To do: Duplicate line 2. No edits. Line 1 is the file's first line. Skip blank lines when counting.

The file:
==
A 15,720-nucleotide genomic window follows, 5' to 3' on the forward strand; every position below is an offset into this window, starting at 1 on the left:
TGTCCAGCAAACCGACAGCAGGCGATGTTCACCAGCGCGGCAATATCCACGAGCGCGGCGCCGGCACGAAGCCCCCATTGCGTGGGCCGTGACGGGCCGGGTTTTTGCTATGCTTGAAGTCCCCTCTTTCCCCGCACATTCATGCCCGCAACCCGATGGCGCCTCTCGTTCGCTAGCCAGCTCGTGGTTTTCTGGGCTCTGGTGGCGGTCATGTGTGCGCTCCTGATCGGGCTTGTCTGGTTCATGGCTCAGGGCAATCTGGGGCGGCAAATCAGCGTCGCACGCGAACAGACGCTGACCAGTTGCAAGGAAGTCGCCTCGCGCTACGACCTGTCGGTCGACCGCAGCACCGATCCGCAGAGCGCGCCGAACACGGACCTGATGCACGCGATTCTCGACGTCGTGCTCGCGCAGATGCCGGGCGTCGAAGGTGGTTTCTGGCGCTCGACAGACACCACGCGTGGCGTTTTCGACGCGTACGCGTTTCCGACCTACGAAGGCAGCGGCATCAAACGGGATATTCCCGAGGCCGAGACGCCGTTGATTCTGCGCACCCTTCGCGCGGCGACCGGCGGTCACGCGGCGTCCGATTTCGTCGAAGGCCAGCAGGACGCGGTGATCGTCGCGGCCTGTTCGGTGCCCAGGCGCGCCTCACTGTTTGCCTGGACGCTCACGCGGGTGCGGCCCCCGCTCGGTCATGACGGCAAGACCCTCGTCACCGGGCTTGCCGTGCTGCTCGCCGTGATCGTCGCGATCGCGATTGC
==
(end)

TGTCCAGCAAACCGACAGCAGGCGATGTTCACCAGCGCGGCAATATCCACGAGCGCGGCGCCGGCACGAAGCCCCCATTGCGTGGGCCGTGACGGGCCGGGTTTTTGCTATGCTTGAAGTCCCCTCTTTCCCCGCACATTCATGCCCGCAACCCGATGGCGCCTCTCGTTCGCTAGCCAGCTCGTGGTTTTCTGGGCTCTGGTGGCGGTCATGTGTGCGCTCCTGATCGGGCTTGTCTGGTTCATGGCTCAGGGCAATCTGGGGCGGCAAATCAGCGTCGCACGCGAACAGACGCTGACCAGTTGCAAGGAAGTCGCCTCGCGCTACGACCTGTCGGTCGACCGCAGCACCGATCCGCAGAGCGCGCCGAACACGGACCTGATGCACGCGATTCTCGACGTCGTGCTCGCGCAGATGCCGGGCGTCGAAGGTGGTTTCTGGCGCTCGACAGACACCACGCGTGGCGTTTTCGACGCGTACGCGTTTCCGACCTACGAAGGCAGCGGCATCAAACGGGATATTCCCGAGGCCGAGACGCCGTTGATTCTGCGCACCCTTCGCGCGGCGACCGGCGGTCACGCGGCGTCCGATTTCGTCGAAGGCCAGCAGGACGCGGTGATCGTCGCGGCCTGTTCGGTGCCCAGGCGCGCCTCACTGTTTGCCTGGACGCTCACGCGGGTGCGGCCCCCGCTCGGTCATGACGGCAAGACCCTCGTCACCGGGCTTGCCGTGCTGCTCGCCGTGATCGTCGCGATCGCGATTGC